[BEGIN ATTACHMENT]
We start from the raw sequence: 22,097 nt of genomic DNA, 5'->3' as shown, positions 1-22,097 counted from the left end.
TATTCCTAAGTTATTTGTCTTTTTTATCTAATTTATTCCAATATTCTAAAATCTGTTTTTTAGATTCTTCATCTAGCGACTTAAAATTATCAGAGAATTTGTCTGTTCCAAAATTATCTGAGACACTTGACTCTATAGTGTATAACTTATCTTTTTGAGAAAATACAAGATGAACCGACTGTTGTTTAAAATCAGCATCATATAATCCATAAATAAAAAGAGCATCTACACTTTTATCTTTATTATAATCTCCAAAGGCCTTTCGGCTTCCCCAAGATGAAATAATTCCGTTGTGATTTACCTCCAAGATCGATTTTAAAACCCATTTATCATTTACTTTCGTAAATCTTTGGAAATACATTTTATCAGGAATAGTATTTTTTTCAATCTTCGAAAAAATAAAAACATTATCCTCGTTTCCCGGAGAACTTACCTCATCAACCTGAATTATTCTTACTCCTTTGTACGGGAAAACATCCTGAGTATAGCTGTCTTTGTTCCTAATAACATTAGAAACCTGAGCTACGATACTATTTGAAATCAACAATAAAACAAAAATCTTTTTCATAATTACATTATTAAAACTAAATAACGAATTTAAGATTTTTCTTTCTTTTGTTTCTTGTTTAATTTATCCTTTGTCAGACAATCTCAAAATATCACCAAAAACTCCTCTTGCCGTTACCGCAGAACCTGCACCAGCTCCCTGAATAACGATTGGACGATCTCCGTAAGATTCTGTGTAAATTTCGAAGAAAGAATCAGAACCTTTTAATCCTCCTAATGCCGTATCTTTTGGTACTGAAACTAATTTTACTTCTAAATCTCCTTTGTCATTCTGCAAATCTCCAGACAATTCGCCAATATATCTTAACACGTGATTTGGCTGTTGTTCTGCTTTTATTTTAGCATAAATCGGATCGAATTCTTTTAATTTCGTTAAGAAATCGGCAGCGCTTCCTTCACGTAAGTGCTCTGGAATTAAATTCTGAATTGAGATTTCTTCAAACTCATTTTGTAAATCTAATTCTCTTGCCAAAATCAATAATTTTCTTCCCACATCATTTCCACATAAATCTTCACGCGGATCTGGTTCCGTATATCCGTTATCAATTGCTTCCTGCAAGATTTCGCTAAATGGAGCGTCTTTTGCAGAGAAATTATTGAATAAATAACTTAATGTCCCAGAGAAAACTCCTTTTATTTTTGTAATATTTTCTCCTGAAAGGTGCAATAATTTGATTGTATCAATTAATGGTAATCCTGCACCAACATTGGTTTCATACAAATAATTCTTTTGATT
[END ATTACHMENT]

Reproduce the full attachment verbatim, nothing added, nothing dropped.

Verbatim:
We start from the raw sequence: 22,097 nt of genomic DNA, 5'->3' as shown, positions 1-22,097 counted from the left end.
TATTCCTAAGTTATTTGTCTTTTTTATCTAATTTATTCCAATATTCTAAAATCTGTTTTTTAGATTCTTCATCTAGCGACTTAAAATTATCAGAGAATTTGTCTGTTCCAAAATTATCTGAGACACTTGACTCTATAGTGTATAACTTATCTTTTTGAGAAAATACAAGATGAACCGACTGTTGTTTAAAATCAGCATCATATAATCCATAAATAAAAAGAGCATCTACACTTTTATCTTTATTATAATCTCCAAAGGCCTTTCGGCTTCCCCAAGATGAAATAATTCCGTTGTGATTTACCTCCAAGATCGATTTTAAAACCCATTTATCATTTACTTTCGTAAATCTTTGGAAATACATTTTATCAGGAATAGTATTTTTTTCAATCTTCGAAAAAATAAAAACATTATCCTCGTTTCCCGGAGAACTTACCTCATCAACCTGAATTATTCTTACTCCTTTGTACGGGAAAACATCCTGAGTATAGCTGTCTTTGTTCCTAATAACATTAGAAACCTGAGCTACGATACTATTTGAAATCAACAATAAAACAAAAATCTTTTTCATAATTACATTATTAAAACTAAATAACGAATTTAAGATTTTTCTTTCTTTTGTTTCTTGTTTAATTTATCCTTTGTCAGACAATCTCAAAATATCACCAAAAACTCCTCTTGCCGTTACCGCAGAACCTGCACCAGCTCCCTGAATAACGATTGGACGATCTCCGTAAGATTCTGTGTAAATTTCGAAGAAAGAATCAGAACCTTTTAATCCTCCTAATGCCGTATCTTTTGGTACTGAAACTAATTTTACTTCTAAATCTCCTTTGTCATTCTGCAAATCTCCAGACAATTCGCCAATATATCTTAACACGTGATTTGGCTGTTGTTCTGCTTTTATTTTAGCATAAATCGGATCGAATTCTTTTAATTTCGTTAAGAAATCGGCAGCGCTTCCTTCACGTAAGTGCTCTGGAATTAAATTCTGAATTGAGATTTCTTCAAACTCATTTTGTAAATCTAATTCTCTTGCCAAAATCAATAATTTTCTTCCCACATCATTTCCACATAAATCTTCACGCGGATCTGGTTCCGTATATCCGTTATCAATTGCTTCCTGCAAGATTTCGCTAAATGGAGCGTCTTTTGCAGAGAAATTATTGAATAAATAACTTAATGTCCCAGAGAAAACTCCTTTTATTTTTGTAATATTTTCTCCTGAAAGGTGCAATAATTTGATTGTATCAATTAATGGTAATCCTGCACCAACATTGGTTTCATACAAATAATTCTTTTGATT